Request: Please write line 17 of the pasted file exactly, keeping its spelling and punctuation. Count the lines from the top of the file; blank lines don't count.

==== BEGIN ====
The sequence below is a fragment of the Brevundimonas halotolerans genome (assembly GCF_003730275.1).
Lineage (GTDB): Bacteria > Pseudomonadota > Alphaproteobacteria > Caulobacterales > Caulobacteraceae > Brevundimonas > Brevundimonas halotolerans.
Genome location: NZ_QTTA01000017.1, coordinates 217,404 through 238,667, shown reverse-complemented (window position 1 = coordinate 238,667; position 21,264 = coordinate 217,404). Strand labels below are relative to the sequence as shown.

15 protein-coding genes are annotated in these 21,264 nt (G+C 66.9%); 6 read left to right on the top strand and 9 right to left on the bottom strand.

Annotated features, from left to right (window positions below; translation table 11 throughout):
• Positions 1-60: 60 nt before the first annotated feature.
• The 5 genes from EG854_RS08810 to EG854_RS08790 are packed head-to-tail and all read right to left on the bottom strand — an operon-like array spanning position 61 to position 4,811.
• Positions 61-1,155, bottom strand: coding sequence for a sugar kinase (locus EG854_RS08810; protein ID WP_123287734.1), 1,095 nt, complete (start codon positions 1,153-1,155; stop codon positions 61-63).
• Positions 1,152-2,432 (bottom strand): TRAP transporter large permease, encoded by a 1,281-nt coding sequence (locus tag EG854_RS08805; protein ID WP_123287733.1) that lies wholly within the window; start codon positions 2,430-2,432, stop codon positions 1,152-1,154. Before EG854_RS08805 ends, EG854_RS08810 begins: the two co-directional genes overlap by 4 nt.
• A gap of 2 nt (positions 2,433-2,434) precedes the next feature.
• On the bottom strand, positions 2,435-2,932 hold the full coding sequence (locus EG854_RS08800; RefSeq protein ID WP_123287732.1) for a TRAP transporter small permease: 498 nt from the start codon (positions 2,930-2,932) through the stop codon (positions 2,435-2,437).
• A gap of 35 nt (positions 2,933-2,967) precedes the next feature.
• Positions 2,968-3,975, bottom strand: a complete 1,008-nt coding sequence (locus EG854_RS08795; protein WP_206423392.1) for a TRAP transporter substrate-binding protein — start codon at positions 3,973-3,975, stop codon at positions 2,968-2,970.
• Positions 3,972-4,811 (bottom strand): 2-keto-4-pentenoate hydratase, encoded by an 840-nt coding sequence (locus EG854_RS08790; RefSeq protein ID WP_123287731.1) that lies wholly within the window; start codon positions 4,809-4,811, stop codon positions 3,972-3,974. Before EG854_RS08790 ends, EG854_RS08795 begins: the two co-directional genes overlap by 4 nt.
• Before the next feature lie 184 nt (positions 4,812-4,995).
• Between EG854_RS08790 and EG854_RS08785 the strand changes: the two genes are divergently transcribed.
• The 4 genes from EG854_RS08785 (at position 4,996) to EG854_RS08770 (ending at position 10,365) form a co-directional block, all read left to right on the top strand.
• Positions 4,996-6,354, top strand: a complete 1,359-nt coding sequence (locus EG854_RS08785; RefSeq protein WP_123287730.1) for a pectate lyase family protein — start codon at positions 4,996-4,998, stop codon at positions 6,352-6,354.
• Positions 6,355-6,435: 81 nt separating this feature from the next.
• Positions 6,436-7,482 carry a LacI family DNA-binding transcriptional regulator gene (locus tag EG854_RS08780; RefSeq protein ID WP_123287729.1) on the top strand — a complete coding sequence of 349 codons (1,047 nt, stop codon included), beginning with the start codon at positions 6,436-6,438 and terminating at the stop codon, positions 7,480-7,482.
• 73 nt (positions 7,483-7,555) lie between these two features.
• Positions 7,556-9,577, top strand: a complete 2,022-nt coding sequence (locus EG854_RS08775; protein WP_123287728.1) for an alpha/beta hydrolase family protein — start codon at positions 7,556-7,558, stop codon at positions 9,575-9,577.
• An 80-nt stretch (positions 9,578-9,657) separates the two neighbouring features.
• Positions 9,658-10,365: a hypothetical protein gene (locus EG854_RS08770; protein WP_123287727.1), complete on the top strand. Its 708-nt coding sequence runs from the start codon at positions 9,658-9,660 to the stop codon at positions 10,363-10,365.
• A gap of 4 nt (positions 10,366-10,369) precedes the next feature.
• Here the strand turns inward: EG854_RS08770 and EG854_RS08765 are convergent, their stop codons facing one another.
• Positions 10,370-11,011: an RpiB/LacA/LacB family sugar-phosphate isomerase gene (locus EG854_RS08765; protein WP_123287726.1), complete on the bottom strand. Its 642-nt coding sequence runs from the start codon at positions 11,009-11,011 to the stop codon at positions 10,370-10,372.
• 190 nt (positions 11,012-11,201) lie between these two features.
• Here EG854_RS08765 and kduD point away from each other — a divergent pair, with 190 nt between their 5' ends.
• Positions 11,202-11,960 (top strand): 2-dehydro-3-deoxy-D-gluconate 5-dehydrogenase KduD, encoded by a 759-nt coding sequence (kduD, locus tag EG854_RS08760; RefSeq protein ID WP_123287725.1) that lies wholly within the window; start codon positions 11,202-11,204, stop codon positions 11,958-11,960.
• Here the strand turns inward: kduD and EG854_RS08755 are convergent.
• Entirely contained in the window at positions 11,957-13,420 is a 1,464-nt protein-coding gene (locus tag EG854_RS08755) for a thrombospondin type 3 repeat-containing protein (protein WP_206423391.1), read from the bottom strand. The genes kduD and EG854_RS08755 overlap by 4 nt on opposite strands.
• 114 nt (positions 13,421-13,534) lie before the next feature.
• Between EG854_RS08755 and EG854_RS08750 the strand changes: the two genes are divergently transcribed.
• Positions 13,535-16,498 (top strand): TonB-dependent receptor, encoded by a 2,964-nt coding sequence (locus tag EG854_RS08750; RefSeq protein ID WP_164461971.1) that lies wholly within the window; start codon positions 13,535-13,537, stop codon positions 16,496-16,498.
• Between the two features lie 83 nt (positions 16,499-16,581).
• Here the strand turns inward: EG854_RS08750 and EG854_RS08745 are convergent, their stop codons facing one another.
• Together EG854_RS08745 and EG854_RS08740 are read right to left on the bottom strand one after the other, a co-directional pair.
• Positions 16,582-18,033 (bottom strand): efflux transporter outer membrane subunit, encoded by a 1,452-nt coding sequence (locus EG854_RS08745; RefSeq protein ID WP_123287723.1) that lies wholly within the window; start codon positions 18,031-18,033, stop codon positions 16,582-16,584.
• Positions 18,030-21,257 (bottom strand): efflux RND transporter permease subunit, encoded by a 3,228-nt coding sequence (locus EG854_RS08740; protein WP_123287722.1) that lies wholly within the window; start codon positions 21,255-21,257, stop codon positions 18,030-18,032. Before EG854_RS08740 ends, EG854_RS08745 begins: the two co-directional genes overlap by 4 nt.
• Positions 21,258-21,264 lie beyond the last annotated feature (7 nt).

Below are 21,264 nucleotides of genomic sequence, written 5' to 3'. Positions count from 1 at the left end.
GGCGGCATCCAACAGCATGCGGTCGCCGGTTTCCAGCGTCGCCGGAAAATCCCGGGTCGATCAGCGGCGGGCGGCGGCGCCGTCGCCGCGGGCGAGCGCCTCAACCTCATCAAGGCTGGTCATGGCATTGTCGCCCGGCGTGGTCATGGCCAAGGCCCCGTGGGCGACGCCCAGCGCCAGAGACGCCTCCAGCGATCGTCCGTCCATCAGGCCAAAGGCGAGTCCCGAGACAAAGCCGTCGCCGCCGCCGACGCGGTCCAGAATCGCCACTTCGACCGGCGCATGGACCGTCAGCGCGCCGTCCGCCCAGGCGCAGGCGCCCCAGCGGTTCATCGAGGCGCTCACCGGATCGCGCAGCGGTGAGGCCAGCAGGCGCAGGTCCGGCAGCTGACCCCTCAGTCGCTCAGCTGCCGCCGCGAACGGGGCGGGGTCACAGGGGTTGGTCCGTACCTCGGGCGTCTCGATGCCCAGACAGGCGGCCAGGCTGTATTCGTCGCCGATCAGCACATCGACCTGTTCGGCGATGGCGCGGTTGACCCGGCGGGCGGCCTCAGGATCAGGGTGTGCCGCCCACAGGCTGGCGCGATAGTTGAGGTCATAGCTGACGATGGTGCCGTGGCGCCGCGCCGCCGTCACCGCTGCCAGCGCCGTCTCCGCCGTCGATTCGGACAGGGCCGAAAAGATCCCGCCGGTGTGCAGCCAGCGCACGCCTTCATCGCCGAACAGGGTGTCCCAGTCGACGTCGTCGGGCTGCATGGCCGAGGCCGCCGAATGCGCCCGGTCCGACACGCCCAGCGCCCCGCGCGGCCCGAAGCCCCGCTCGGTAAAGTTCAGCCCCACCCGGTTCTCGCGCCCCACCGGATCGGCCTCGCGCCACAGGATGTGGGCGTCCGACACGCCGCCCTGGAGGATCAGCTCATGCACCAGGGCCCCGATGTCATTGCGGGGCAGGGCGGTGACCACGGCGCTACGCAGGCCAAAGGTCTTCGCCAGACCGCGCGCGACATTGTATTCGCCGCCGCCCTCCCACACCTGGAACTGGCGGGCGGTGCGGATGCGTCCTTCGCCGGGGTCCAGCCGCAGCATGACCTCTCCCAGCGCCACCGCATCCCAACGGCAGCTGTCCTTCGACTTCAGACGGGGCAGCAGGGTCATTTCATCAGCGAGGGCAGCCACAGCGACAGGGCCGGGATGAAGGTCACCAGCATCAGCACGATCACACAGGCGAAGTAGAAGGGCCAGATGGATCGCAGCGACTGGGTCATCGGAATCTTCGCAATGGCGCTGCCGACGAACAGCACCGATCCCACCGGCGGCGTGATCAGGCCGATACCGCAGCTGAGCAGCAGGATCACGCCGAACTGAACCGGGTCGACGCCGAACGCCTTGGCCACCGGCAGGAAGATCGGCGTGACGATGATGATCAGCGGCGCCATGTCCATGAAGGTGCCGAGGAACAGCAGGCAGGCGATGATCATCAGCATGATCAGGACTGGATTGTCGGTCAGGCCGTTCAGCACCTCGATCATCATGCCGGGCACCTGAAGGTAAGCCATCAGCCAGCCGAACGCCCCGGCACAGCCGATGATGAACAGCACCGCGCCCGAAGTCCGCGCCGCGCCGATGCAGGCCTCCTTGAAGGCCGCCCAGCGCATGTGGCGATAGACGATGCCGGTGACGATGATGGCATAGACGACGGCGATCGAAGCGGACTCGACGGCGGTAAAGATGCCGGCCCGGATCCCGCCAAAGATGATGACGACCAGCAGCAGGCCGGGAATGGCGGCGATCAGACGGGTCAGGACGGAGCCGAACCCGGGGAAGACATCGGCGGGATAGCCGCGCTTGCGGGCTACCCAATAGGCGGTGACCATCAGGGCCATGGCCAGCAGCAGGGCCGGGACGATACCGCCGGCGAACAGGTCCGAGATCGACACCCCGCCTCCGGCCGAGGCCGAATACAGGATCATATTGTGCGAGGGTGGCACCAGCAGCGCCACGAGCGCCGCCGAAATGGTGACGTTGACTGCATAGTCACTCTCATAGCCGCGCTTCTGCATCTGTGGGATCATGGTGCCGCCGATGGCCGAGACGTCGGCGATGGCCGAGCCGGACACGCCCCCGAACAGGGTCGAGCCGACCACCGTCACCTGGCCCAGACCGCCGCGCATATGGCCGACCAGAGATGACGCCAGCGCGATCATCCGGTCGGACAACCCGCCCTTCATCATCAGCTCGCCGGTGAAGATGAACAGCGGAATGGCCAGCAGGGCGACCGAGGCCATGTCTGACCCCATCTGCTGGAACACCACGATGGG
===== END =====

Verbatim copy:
• The 4 genes from EG854_RS08785 (at position 4,996) to EG854_RS08770 (ending at position 10,365) form a co-directional block, all read left to right on the top strand.